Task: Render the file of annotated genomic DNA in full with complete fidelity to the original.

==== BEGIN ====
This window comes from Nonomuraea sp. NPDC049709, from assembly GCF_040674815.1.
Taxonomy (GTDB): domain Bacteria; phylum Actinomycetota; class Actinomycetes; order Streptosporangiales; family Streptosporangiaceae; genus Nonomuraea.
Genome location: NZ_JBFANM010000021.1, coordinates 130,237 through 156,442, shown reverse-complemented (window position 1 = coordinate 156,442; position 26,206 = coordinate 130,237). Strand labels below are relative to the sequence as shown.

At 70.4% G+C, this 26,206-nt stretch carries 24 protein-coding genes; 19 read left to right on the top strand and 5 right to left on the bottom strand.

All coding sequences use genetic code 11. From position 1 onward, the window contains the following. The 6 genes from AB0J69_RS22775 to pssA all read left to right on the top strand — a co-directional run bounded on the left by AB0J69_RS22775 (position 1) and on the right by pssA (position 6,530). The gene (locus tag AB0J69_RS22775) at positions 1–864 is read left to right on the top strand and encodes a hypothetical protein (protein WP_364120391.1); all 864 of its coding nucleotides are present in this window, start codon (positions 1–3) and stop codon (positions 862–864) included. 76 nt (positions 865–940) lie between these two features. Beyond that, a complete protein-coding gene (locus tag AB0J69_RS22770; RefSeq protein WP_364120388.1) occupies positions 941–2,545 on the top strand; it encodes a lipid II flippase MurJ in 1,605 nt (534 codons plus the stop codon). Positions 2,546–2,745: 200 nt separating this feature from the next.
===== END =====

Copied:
This window comes from Nonomuraea sp. NPDC049709, from assembly GCF_040674815.1.
Taxonomy (GTDB): domain Bacteria; phylum Actinomycetota; class Actinomycetes; order Streptosporangiales; family Streptosporangiaceae; genus Nonomuraea.
Genome location: NZ_JBFANM010000021.1, coordinates 130,237 through 156,442, shown reverse-complemented (window position 1 = coordinate 156,442; position 26,206 = coordinate 130,237). Strand labels below are relative to the sequence as shown.

At 70.4% G+C, this 26,206-nt stretch carries 24 protein-coding genes; 19 read left to right on the top strand and 5 right to left on the bottom strand.

All coding sequences use genetic code 11. From position 1 onward, the window contains the following. The 6 genes from AB0J69_RS22775 to pssA all read left to right on the top strand — a co-directional run bounded on the left by AB0J69_RS22775 (position 1) and on the right by pssA (position 6,530). The gene (locus tag AB0J69_RS22775) at positions 1–864 is read left to right on the top strand and encodes a hypothetical protein (protein WP_364120391.1); all 864 of its coding nucleotides are present in this window, start codon (positions 1–3) and stop codon (positions 862–864) included. 76 nt (positions 865–940) lie between these two features. Beyond that, a complete protein-coding gene (locus tag AB0J69_RS22770; RefSeq protein WP_364120388.1) occupies positions 941–2,545 on the top strand; it encodes a lipid II flippase MurJ in 1,605 nt (534 codons plus the stop codon). Positions 2,546–2,745: 200 nt separating this feature from the next.